I think that comparing attitudes towards Muslims and and non-Muslim Asians would be a good comparison, since both groups have increases in immigration over a similar period. My guess is that positive attitudes towards non-Muslim Asians would have increased significantly more.
To recap, Muslims increased their positive low social distance rating (welcome as family member or close friend) between 1988 and 2007 by 14.5%, and reduced their negative high social distance rating (keep out of country or have as visitor only) by 8%.
In the world of religion, which seems to have been marked by significant increases in tolerance over the last 20 years, Bruce’s prediction is correct. For Buddhists, their positive low social distance rating is up 23.4% to 51.9%, and their negative low social distance rating is down 20.5% to 5.4%. Perhaps there is a Dalai Lama effect here; Eastern religions have long held a fascination for some Westerners.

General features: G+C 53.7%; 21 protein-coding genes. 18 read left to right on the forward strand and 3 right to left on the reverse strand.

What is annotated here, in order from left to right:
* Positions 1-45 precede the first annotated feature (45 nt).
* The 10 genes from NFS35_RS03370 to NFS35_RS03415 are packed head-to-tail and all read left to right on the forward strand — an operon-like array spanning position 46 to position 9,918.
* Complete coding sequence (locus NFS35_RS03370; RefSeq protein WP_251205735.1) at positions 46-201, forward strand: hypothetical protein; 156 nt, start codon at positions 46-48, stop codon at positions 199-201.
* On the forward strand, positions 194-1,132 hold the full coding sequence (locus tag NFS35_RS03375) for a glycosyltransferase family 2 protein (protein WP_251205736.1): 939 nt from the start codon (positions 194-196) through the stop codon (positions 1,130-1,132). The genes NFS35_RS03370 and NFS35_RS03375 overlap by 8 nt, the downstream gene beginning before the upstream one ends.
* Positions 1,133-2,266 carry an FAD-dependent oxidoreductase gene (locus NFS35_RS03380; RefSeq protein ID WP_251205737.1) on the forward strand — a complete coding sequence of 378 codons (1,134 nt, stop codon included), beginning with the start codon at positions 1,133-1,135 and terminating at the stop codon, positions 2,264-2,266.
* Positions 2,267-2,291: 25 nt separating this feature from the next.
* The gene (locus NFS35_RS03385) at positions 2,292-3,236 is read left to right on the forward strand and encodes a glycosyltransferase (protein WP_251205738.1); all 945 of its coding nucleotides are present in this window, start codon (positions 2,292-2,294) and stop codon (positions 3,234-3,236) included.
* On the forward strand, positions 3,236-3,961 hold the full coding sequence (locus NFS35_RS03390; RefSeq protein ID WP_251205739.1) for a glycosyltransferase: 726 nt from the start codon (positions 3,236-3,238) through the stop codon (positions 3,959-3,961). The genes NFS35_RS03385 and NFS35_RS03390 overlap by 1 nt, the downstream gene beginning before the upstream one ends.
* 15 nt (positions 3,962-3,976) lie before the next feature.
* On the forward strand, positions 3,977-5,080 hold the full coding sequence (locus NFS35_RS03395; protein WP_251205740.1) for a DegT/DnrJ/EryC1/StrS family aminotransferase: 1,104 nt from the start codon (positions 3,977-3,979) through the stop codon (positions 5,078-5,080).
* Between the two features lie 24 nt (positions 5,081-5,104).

But on ethnicity, the changes are less marked. The mainly Buddhist Vietnamese have seen their positive rating increase by 9.7% to 36.3% (less than the Muslim 38.5%), and their negative rating drop by 19% to 13.2% (better than the Muslim 24.5%).
I am surprised by the positive social distance advantage of Muslims over Vietnamese, and some initial further investigation indicates that the questions were in separate sections of the Australian Survey of Social Attitudes 2007, which were answered by different people. Maybe there is an issue with the sample.